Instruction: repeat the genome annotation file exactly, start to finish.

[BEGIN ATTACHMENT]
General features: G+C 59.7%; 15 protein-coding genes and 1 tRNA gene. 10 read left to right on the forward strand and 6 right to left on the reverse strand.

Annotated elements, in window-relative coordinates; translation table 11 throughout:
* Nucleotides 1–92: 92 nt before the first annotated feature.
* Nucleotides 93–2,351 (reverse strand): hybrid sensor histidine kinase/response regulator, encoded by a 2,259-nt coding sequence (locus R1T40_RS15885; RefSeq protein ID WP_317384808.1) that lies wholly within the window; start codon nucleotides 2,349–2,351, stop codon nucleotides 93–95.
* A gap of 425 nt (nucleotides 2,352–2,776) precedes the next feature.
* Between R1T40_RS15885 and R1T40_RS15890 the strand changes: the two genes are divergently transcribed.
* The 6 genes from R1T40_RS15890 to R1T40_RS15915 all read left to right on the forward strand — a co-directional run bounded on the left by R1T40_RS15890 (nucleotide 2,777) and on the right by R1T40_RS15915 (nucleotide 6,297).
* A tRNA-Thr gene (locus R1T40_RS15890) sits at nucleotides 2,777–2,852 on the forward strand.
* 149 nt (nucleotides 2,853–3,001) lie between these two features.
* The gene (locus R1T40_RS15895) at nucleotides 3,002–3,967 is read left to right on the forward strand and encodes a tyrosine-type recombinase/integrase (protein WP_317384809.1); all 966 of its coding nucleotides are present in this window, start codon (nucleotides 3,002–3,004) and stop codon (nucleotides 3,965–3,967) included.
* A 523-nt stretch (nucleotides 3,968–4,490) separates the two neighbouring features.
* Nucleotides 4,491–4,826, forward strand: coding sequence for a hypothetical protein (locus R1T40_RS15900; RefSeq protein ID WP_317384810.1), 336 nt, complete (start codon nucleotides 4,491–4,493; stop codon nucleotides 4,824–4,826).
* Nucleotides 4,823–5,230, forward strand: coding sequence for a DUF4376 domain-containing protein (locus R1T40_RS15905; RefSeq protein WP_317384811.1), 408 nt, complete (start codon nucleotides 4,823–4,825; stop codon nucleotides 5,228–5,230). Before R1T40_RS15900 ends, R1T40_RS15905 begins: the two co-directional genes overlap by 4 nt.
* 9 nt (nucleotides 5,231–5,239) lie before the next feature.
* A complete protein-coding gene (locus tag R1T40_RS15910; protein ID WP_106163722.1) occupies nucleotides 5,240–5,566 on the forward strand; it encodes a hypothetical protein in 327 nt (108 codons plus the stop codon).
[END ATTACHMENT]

General features: G+C 59.7%; 15 protein-coding genes and 1 tRNA gene. 10 read left to right on the forward strand and 6 right to left on the reverse strand.

Annotated elements, in window-relative coordinates; translation table 11 throughout:
* Nucleotides 1–92: 92 nt before the first annotated feature.
* Nucleotides 93–2,351 (reverse strand): hybrid sensor histidine kinase/response regulator, encoded by a 2,259-nt coding sequence (locus R1T40_RS15885; RefSeq protein ID WP_317384808.1) that lies wholly within the window; start codon nucleotides 2,349–2,351, stop codon nucleotides 93–95.
* A gap of 425 nt (nucleotides 2,352–2,776) precedes the next feature.
* Between R1T40_RS15885 and R1T40_RS15890 the strand changes: the two genes are divergently transcribed.
* The 6 genes from R1T40_RS15890 to R1T40_RS15915 all read left to right on the forward strand — a co-directional run bounded on the left by R1T40_RS15890 (nucleotide 2,777) and on the right by R1T40_RS15915 (nucleotide 6,297).
* A tRNA-Thr gene (locus R1T40_RS15890) sits at nucleotides 2,777–2,852 on the forward strand.
* 149 nt (nucleotides 2,853–3,001) lie between these two features.
* The gene (locus R1T40_RS15895) at nucleotides 3,002–3,967 is read left to right on the forward strand and encodes a tyrosine-type recombinase/integrase (protein WP_317384809.1); all 966 of its coding nucleotides are present in this window, start codon (nucleotides 3,002–3,004) and stop codon (nucleotides 3,965–3,967) included.
* A 523-nt stretch (nucleotides 3,968–4,490) separates the two neighbouring features.
* Nucleotides 4,491–4,826, forward strand: coding sequence for a hypothetical protein (locus R1T40_RS15900; RefSeq protein ID WP_317384810.1), 336 nt, complete (start codon nucleotides 4,491–4,493; stop codon nucleotides 4,824–4,826).
* Nucleotides 4,823–5,230, forward strand: coding sequence for a DUF4376 domain-containing protein (locus R1T40_RS15905; RefSeq protein WP_317384811.1), 408 nt, complete (start codon nucleotides 4,823–4,825; stop codon nucleotides 5,228–5,230). Before R1T40_RS15900 ends, R1T40_RS15905 begins: the two co-directional genes overlap by 4 nt.
* 9 nt (nucleotides 5,231–5,239) lie before the next feature.
* A complete protein-coding gene (locus tag R1T40_RS15910; protein ID WP_106163722.1) occupies nucleotides 5,240–5,566 on the forward strand; it encodes a hypothetical protein in 327 nt (108 codons plus the stop codon).